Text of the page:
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North Dakota Senate votes to increase its own food budget after rejecting free school lunch bill



The story, which did not include the thoughts of voters truly interested in Johnson’s candidacy, focused on Comments he did in 2020, expressing support for “the redirection and return of funds that are spent on law enforcement.” The story was published a day after Johnson modeled his previous comments by saying in a debate that he would not fund the police.

But Johnson still stuck to the broader spirit of his vision, which he had offered to the public for months. In January he said TNR that the best way forward for Chicago is to invest more in mental health, housing, year-round youth employment opportunities, and the like. It involves a deeper crime prevention, and not just a response to criminal offences.

You wouldn’t know this from all the articles published about Johnson’s supposedly hard-hitting campaign, and they are all the result of assumptions—constructed and validated year after year—about what it means to stop crime.


They straight up did racism in Tennessee



A lot has happened. Here are some of the things. This is the TPM morning note. Tennessee Be Tennessee Just when you didn’t think it could get any worse, the GOP-controlled Tennessee House made itself even better. Instead of exile…

A lot has happened. Here are some of the things. This is the TPM morning note.

Tennessee Be Tennessee

Just when you didn’t think it could get worse, the Republican Party-controlled House of Tennessee made itself better.

Rather than expel all three members of the Democratic Party he targeted for the school shooting protests, the Republican House expelled only two young black male members and left the elderly white woman alone.

Silver lining: it does it crystal Clean what it was really about.

In truth, they were “racist” all day long:

The day in Nashville was quite eventful:

Tip Hats

For some time, Ron Brownstein was firmly of the opinion that the red states building a nation within a nation. It’s one of the useful organizational frameworks for what’s happening across the country right now. In this morning’s note, I counted at least three items that fall under this paradigm: expulsion from the Tennessee House of Representatives, West Virginia’s bans on transgender athletes, and Idaho’s new abortion ban.

Where do you even start with the Clarence Thomas scandal?

ProPublica’s famous exposé of the cozy, ethically complex relationship between Judge Clarence Thomas and billionaire patron conservative motives broke down as soon as the Morning Memo “went to press” yesterday. So I noticed it, but I couldn’t fully digest it.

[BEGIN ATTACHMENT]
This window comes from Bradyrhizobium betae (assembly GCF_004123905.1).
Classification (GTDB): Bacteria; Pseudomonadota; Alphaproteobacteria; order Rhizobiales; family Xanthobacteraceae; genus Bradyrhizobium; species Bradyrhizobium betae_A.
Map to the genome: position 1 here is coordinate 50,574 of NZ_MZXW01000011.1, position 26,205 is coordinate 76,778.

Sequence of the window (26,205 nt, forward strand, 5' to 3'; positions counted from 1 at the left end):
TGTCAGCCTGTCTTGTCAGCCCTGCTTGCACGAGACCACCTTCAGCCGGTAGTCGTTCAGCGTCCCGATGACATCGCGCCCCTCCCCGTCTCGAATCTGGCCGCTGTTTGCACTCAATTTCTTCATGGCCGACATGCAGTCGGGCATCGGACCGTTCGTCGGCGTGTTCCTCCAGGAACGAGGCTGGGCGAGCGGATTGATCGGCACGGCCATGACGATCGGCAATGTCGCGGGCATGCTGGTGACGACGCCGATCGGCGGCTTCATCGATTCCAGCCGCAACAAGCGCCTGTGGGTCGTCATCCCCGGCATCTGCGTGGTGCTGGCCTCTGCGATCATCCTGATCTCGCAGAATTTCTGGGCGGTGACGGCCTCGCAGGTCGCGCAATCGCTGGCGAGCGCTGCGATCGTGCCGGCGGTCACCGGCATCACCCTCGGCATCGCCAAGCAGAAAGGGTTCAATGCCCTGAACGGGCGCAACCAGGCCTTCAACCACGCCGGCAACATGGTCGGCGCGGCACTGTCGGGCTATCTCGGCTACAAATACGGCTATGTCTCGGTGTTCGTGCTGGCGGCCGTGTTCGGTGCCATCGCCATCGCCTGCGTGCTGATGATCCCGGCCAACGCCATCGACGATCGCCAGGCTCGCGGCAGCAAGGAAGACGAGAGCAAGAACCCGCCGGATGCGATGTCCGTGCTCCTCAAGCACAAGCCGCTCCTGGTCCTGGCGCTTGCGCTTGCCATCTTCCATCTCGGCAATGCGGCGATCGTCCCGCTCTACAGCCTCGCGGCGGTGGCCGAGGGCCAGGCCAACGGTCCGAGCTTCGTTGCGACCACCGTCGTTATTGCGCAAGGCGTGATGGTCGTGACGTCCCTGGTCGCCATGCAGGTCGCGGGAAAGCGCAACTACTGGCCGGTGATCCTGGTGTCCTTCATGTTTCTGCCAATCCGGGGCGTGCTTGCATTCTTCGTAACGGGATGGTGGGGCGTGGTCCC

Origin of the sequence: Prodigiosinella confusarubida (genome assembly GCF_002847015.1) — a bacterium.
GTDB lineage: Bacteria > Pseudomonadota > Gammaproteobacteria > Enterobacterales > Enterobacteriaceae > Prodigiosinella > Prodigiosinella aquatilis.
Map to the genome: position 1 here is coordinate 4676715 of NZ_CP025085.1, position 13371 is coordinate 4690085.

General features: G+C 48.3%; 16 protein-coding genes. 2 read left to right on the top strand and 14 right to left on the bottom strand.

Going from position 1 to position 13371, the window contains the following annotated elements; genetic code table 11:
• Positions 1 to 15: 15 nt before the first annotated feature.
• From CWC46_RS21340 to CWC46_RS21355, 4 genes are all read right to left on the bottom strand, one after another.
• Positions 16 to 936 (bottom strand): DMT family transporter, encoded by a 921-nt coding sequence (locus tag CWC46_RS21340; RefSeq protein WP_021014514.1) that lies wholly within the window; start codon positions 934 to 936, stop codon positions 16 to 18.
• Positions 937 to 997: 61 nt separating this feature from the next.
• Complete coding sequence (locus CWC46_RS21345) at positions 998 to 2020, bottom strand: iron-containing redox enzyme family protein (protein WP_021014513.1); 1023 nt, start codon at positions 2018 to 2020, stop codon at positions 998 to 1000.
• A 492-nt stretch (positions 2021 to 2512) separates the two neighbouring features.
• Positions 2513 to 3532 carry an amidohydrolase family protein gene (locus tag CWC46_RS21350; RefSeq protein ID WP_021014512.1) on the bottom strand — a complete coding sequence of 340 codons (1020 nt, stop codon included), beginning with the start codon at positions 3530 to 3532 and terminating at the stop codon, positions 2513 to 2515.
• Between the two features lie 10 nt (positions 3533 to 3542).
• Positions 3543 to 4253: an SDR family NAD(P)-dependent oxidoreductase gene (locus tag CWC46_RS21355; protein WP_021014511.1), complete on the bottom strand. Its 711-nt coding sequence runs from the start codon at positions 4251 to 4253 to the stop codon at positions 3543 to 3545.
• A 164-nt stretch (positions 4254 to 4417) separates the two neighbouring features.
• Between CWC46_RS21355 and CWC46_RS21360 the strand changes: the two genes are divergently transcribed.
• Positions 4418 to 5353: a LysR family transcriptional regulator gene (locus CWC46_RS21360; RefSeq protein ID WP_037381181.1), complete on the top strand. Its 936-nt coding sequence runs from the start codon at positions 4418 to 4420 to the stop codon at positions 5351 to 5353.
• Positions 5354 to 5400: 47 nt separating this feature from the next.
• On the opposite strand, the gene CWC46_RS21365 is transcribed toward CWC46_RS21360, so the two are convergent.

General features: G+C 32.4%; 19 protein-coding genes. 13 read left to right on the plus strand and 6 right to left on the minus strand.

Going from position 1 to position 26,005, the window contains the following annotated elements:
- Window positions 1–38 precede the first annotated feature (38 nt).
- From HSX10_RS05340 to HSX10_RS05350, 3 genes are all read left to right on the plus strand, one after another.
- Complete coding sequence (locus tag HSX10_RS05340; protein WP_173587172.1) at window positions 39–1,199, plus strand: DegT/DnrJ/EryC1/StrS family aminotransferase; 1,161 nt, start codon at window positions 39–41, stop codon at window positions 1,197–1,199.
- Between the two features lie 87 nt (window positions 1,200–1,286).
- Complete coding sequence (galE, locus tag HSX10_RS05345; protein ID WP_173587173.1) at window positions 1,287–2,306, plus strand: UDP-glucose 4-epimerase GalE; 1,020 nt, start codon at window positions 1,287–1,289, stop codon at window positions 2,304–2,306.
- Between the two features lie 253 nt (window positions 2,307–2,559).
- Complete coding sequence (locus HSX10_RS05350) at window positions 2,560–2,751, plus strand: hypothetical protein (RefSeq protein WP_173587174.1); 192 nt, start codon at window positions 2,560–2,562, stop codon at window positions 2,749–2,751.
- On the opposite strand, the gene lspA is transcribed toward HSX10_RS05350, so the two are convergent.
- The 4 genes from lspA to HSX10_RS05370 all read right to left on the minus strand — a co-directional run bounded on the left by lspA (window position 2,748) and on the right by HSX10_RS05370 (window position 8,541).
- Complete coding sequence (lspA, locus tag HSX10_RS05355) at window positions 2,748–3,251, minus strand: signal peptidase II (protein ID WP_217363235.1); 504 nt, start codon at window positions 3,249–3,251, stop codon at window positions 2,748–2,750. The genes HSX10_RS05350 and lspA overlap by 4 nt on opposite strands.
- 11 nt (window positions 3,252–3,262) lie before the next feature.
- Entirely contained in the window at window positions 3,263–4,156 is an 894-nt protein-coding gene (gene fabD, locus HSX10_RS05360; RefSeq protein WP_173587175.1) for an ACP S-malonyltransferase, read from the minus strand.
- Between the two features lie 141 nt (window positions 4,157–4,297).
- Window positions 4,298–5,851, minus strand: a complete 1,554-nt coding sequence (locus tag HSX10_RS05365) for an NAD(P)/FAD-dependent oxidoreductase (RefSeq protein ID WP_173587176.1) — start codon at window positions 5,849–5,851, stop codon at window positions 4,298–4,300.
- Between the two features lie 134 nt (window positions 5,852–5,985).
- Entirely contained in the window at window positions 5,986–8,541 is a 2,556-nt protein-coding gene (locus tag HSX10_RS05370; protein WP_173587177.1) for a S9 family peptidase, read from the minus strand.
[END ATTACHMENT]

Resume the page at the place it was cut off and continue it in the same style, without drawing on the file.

I had 24 hours to think, I have nothing to add! Why? The story is so complete and well told, with a few broken threads or unfinished ends, that it just stays the way it is. Not much further explanation is needed.

You could see how powerful this story was because other news outlets took it at face value and immediately started getting reactions to it and developing it.

ProPublica did a great job with everything.

A scandal within a scandal

This “picture”, you all…

How to rule the corrupt court of Roberts?

A clean and crisp thread on why Congress needs to take a step forward to hold the Supreme Court accountable to the political branches of government:

SCOTUS refuses to intervene in the case of a trans athlete

Supreme Court refused to apply West Virginia law banning transgender girls from playing on girls’ school sports teams.

The case has been closely followed both for its implications for transgender athletes in the face of a nationwide conservative attack on transgender people, and for being on a controversial and increasingly used Supreme Court shadow list. As Nina Totenberg notes:

While the court’s conservative supermajority was heavily criticized for its aggressive use of the emergency case list to resolve contentious issues without a full briefing and oral arguments, this time the court abstained.

Judges Samuel Alito and Clarence Thomas disagreed.

The case is ongoing and this or a similar case may return to the Supreme Court in the future. But so far, no district court has ruled on the legality of the anti-transgender laws sweeping the country, and it looks like the Supreme Court will linger until the appellate courts rule on the matter.

Not sure what to do about it

Experts are still evaluating a new rule proposed by the Biden administration that interprets Title IX to apply to transgender athletes.

My sense of coverage yesterday was initial outrage that the Biden administration has gone along with bans on transgender athletes, followed by a slight easing of worst-case fears. I’m not a Title IX expert, but I suspect this is still shaky in terms of what it means in practice.

WSJ has quite integral part about recent events. One more caveat: the rules development process is still at a very early stage, so it will be played out and adjusted over the course of many months.

NPR Suspends Twitter

NPR representative confirms he stopped tweeting from his home account as Elon Musk’s Twitter falsely labeled the public radio network as “US state-affiliated media”.

What can be called a painful burn in the staid, sugary world of public radio, @NPR So changed his biography specifically to say, “You can find us anywhere you read the news.”

This dude needs a lot of explaining

There are two pieces of news here, so bear with me a little.

Trump-appointed DHS Inspector General Joseph Caffari has become a magnet for controversy, not because of his investigative work, but because of his own behavior.

Kuffari is currently under investigation by a committee of inspectors general (who intervene when one of them needs protection), but now he and some of his senior staff south to prevent the outer panel from examining them.